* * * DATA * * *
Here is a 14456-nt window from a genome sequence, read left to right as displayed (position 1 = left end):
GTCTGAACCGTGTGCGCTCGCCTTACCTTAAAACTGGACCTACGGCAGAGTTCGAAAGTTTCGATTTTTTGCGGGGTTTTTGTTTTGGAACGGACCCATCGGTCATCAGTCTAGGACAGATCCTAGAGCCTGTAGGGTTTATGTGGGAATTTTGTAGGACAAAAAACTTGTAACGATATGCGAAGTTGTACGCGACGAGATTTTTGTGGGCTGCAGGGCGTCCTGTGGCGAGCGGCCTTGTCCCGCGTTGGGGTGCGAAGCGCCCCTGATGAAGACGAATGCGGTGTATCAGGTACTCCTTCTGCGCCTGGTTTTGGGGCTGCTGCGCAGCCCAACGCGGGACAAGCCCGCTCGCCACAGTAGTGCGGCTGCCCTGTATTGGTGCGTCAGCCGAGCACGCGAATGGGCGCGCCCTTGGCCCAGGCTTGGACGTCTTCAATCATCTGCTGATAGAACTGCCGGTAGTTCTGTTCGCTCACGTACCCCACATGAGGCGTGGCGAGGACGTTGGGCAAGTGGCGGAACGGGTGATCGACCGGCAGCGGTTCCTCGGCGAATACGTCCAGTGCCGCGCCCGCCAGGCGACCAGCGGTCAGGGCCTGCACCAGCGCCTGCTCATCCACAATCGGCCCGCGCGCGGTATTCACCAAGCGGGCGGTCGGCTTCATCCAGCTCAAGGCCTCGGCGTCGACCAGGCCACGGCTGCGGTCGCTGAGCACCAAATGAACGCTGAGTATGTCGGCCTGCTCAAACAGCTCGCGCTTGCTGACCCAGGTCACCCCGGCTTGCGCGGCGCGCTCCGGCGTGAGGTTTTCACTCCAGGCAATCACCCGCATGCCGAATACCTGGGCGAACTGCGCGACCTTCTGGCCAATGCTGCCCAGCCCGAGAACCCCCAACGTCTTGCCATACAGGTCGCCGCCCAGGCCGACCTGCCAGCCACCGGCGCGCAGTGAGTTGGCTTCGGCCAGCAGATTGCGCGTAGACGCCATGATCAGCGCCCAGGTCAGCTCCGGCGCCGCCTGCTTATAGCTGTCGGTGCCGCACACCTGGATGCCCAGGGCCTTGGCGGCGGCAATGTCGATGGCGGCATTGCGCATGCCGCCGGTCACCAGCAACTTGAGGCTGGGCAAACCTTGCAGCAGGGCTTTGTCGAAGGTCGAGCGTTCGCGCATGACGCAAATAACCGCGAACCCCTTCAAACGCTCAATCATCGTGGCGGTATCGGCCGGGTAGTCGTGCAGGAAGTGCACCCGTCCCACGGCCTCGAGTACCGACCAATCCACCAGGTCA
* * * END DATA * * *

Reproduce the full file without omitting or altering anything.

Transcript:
Here is a 14456-nt window from a genome sequence, read left to right as displayed (position 1 = left end):
GTCTGAACCGTGTGCGCTCGCCTTACCTTAAAACTGGACCTACGGCAGAGTTCGAAAGTTTCGATTTTTTGCGGGGTTTTTGTTTTGGAACGGACCCATCGGTCATCAGTCTAGGACAGATCCTAGAGCCTGTAGGGTTTATGTGGGAATTTTGTAGGACAAAAAACTTGTAACGATATGCGAAGTTGTACGCGACGAGATTTTTGTGGGCTGCAGGGCGTCCTGTGGCGAGCGGCCTTGTCCCGCGTTGGGGTGCGAAGCGCCCCTGATGAAGACGAATGCGGTGTATCAGGTACTCCTTCTGCGCCTGGTTTTGGGGCTGCTGCGCAGCCCAACGCGGGACAAGCCCGCTCGCCACAGTAGTGCGGCTGCCCTGTATTGGTGCGTCAGCCGAGCACGCGAATGGGCGCGCCCTTGGCCCAGGCTTGGACGTCTTCAATCATCTGCTGATAGAACTGCCGGTAGTTCTGTTCGCTCACGTACCCCACATGAGGCGTGGCGAGGACGTTGGGCAAGTGGCGGAACGGGTGATCGACCGGCAGCGGTTCCTCGGCGAATACGTCCAGTGCCGCGCCCGCCAGGCGACCAGCGGTCAGGGCCTGCACCAGCGCCTGCTCATCCACAATCGGCCCGCGCGCGGTATTCACCAAGCGGGCGGTCGGCTTCATCCAGCTCAAGGCCTCGGCGTCGACCAGGCCACGGCTGCGGTCGCTGAGCACCAAATGAACGCTGAGTATGTCGGCCTGCTCAAACAGCTCGCGCTTGCTGACCCAGGTCACCCCGGCTTGCGCGGCGCGCTCCGGCGTGAGGTTTTCACTCCAGGCAATCACCCGCATGCCGAATACCTGGGCGAACTGCGCGACCTTCTGGCCAATGCTGCCCAGCCCGAGAACCCCCAACGTCTTGCCATACAGGTCGCCGCCCAGGCCGACCTGCCAGCCACCGGCGCGCAGTGAGTTGGCTTCGGCCAGCAGATTGCGCGTAGACGCCATGATCAGCGCCCAGGTCAGCTCCGGCGCCGCCTGCTTATAGCTGTCGGTGCCGCACACCTGGATGCCCAGGGCCTTGGCGGCGGCAATGTCGATGGCGGCATTGCGCATGCCGCCGGTCACCAGCAACTTGAGGCTGGGCAAACCTTGCAGCAGGGCTTTGTCGAAGGTCGAGCGTTCGCGCATGACGCAAATAACCGCGAACCCCTTCAAACGCTCAATCATCGTGGCGGTATCGGCCGGGTAGTCGTGCAGGAAGTGCACCCGTCCCACGGCCTCGAGTACCGACCAATCCACCAGGTCA